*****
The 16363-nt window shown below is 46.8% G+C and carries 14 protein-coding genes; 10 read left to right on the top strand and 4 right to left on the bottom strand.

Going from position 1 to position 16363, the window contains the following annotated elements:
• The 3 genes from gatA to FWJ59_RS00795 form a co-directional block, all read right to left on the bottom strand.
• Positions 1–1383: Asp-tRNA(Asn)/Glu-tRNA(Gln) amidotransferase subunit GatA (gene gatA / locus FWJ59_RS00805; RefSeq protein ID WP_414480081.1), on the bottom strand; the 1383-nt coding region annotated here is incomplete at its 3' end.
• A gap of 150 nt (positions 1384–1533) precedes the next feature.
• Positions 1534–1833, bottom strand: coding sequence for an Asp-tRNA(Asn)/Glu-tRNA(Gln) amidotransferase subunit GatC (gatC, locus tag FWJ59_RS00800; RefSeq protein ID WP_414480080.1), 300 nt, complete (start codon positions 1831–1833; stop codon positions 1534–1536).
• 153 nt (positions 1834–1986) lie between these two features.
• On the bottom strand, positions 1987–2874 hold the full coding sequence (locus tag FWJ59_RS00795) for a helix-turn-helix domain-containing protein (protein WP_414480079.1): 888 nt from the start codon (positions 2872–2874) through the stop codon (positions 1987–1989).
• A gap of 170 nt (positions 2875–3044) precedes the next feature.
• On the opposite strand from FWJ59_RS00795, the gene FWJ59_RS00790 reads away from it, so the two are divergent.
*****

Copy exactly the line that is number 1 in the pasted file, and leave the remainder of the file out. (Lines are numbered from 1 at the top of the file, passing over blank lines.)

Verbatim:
The 16363-nt window shown below is 46.8% G+C and carries 14 protein-coding genes; 10 read left to right on the top strand and 4 right to left on the bottom strand.